The crumbling fourth pillar – Part 1


-Venkatesh Raghavan*


These are bad times for the media fraternity be it print or electronic. There are continued reports of job losses and pay cuts pouring in and many in the journalistic fraternity who are still holding on to their jobs are unsure of what the future has in store for them. Many big media houses too are closing editions at a pace unheard of in recent times. Even before this came to be, the Indian media was under a cloud for low credibility and doctored cacophony. Ironically, at a time there are more television channels, social media outlets and mobile news snippets travelling over WhatsApp, there is a big question mark over the freedom of press in our country.

If you want to test the way people perceive media reports, you just have to carry a news report may be a flyer or in some inner page and show it to a cigarette or tea vendor. His instant reaction in most cases is “The reporter has taken money and filed the story.”  A decade-and-a-half back the situation was far different. People would crowd around the local tea stall and discuss the stories published in the local newspaper. This sea change in attitude over the years reflects on two aspects of how media houses have become shod of credibility and objectivity.

In the early days of electronic media before a spurt in the number of channels and strong presence of print journalists, most journalists were known to the public figures either in politics or crime beat or civic affairs and were all in first name terms with each other. This lent itself to good stories tumbling out either from the bureaucracy or politicos or crime marshals. It was an era where relationships were fostered and led to opening of news sources.

I will quote a very senior and veteran crime reporter working for the Gujarati press in Mumbai, namely Surinder Modi. Surinder has spent his life-time shuttling between the Commissioner’s office and his South Bombay office. “The initial few interactions we have with a senior police officer is spent on getting to know one another. The police officer will make discreet inquiries about me and I in turn will also try to get to know more about the officer. Subsequently, in our fourth or fifth meeting, the news will start flowing and things will open up. This game of scanning each other used to lead to lasting relationships and a good network of contacts.”

The reference to this quote is just to indicate that media people who were on the field in those days as late as mid to late nineties had time to work on special stories and generate follow-ups to a good story without much pressure telling on them. This also helped journalists to build good portfolios for themselves before they headed to a bigger organization or media house. Needless to say, this resulted in a high degree of authenticity in both investigative and routine reports that appeared in the papers.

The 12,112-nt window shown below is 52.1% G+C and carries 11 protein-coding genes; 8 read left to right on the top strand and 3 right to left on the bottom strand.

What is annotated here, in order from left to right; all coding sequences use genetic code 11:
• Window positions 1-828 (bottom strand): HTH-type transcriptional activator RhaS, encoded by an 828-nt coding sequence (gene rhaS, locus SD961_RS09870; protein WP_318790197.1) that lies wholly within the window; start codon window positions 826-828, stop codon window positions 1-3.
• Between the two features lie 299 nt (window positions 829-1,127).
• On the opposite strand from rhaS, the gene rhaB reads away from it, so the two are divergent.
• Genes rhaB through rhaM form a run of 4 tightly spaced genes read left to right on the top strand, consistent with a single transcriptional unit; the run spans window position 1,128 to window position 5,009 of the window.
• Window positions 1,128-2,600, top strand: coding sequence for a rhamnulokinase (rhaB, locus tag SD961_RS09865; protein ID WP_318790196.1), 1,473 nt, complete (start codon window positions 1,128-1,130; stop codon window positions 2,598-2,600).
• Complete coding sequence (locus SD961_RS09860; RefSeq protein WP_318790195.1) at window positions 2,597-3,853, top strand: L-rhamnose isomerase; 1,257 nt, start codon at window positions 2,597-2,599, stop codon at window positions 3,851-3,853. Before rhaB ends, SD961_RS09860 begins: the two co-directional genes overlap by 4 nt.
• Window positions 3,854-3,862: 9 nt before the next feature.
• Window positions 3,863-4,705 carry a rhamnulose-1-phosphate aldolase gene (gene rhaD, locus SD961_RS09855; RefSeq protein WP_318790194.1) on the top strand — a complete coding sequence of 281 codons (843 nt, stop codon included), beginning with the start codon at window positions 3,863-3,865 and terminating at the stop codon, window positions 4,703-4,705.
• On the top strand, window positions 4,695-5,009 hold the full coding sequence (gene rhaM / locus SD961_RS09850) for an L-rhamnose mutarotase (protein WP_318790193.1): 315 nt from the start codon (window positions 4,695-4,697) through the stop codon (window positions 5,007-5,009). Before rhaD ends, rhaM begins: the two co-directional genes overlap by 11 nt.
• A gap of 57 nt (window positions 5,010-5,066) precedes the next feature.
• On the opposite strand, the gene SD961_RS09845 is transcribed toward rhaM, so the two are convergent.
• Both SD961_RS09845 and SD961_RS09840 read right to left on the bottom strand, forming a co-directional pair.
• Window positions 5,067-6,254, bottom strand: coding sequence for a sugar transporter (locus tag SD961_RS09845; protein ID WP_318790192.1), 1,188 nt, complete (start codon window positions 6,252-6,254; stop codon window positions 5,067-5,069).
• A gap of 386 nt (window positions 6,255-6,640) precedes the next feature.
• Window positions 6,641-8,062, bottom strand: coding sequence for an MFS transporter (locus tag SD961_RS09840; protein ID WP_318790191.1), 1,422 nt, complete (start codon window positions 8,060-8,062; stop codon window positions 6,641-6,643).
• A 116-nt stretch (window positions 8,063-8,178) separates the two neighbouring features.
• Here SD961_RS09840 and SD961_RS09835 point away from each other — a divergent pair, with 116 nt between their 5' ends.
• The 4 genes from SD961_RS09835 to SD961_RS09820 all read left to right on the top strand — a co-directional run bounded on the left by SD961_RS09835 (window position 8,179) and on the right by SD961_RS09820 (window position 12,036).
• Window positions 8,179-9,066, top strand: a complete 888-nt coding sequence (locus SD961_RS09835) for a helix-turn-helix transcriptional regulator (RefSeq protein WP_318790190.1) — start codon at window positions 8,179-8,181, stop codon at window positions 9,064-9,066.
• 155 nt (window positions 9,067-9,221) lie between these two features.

With the advent of Internet and Web news portals by the late nineties, things began to change. To coincide with this phenomenon was a host of local and national media channels that put pressure on the shelf-life of news. We have come a long way since and today we are in the era where news stories lose their exclusivity within less than 20 minutes. The loss of shelf life for news stories has put tremendous pressure on the reporter on the field and has resulted in a plethora of unconfirmed or sometimes even concocted news articles.

This is the first aspect that has led to news channels and publications churning out specious content and heading towards a mix of sensationalism and mediocrity. The second aspect that has changed media’s behavior and style of functioning is the mushrooming of social media like Facebook, Twitter and WhatsApp that has led to a deluge of newsbreaks, some of which manage to beat even reputed wire services like Reuters or AP or AFP.  Resultantly, social media has turned from a luxury into a necessity. In addition, these outlets are also responsible for circulation of fake news, at times making it go viral. This is the second aspect which has led to lack of credibility of media channels.

To tide over this crisis, we have to develop a sense of balance and build awareness in field persons that their focus should be on accuracy and not breaking it first.

Finally, there’s also the social security aspect. Decade ago, journalists had a strong union which would take up the fight with the media management in case of any injustice. One such instance was when a lady journalist was asked to leave the media house under some flimsy grounds. The senior journalists in the profession tutored her on how to talk and give repartee to the management cadres.

With journos being increasingly taken on contract and very few old timers left under permanent category and a damocles sword hanging over their career, the profession has lost its charm and excitement.

*The writer is a Mumbai-based journalist and novelist. He is the author of bestseller thriller, Operation Drug Mafia (Times Group Books). The views expressed are his own.


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